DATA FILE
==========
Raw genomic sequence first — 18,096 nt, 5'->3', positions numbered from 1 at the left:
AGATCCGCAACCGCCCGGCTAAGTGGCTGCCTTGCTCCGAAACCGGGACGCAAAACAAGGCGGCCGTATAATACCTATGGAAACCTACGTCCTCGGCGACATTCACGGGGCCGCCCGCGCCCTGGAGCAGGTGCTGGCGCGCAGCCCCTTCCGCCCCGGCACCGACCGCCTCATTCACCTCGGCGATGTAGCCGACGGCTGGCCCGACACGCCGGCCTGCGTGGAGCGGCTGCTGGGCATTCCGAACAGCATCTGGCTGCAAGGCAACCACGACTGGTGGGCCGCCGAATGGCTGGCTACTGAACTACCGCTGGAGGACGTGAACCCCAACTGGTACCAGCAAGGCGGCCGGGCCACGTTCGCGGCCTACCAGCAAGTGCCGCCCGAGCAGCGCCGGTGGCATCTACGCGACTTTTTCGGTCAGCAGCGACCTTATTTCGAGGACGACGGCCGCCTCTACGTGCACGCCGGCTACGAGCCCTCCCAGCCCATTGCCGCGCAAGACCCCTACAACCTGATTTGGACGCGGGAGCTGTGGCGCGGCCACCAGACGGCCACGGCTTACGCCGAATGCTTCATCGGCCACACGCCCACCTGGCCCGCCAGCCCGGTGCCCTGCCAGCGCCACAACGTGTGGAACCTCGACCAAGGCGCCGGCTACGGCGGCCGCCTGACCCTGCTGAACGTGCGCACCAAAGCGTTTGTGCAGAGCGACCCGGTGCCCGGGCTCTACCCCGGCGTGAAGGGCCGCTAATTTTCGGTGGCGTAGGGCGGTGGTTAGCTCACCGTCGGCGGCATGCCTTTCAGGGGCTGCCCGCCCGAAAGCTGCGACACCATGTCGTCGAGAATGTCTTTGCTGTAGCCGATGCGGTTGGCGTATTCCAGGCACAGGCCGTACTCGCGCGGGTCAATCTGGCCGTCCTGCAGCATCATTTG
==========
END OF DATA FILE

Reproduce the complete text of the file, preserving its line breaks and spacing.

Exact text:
Raw genomic sequence first — 18,096 nt, 5'->3', positions numbered from 1 at the left:
AGATCCGCAACCGCCCGGCTAAGTGGCTGCCTTGCTCCGAAACCGGGACGCAAAACAAGGCGGCCGTATAATACCTATGGAAACCTACGTCCTCGGCGACATTCACGGGGCCGCCCGCGCCCTGGAGCAGGTGCTGGCGCGCAGCCCCTTCCGCCCCGGCACCGACCGCCTCATTCACCTCGGCGATGTAGCCGACGGCTGGCCCGACACGCCGGCCTGCGTGGAGCGGCTGCTGGGCATTCCGAACAGCATCTGGCTGCAAGGCAACCACGACTGGTGGGCCGCCGAATGGCTGGCTACTGAACTACCGCTGGAGGACGTGAACCCCAACTGGTACCAGCAAGGCGGCCGGGCCACGTTCGCGGCCTACCAGCAAGTGCCGCCCGAGCAGCGCCGGTGGCATCTACGCGACTTTTTCGGTCAGCAGCGACCTTATTTCGAGGACGACGGCCGCCTCTACGTGCACGCCGGCTACGAGCCCTCCCAGCCCATTGCCGCGCAAGACCCCTACAACCTGATTTGGACGCGGGAGCTGTGGCGCGGCCACCAGACGGCCACGGCTTACGCCGAATGCTTCATCGGCCACACGCCCACCTGGCCCGCCAGCCCGGTGCCCTGCCAGCGCCACAACGTGTGGAACCTCGACCAAGGCGCCGGCTACGGCGGCCGCCTGACCCTGCTGAACGTGCGCACCAAAGCGTTTGTGCAGAGCGACCCGGTGCCCGGGCTCTACCCCGGCGTGAAGGGCCGCTAATTTTCGGTGGCGTAGGGCGGTGGTTAGCTCACCGTCGGCGGCATGCCTTTCAGGGGCTGCCCGCCCGAAAGCTGCGACACCATGTCGTCGAGAATGTCTTTGCTGTAGCCGATGCGGTTGGCGTATTCCAGGCACAGGCCGTACTCGCGCGGGTCAATCTGGCCGTCCTGCAGCATCATTTG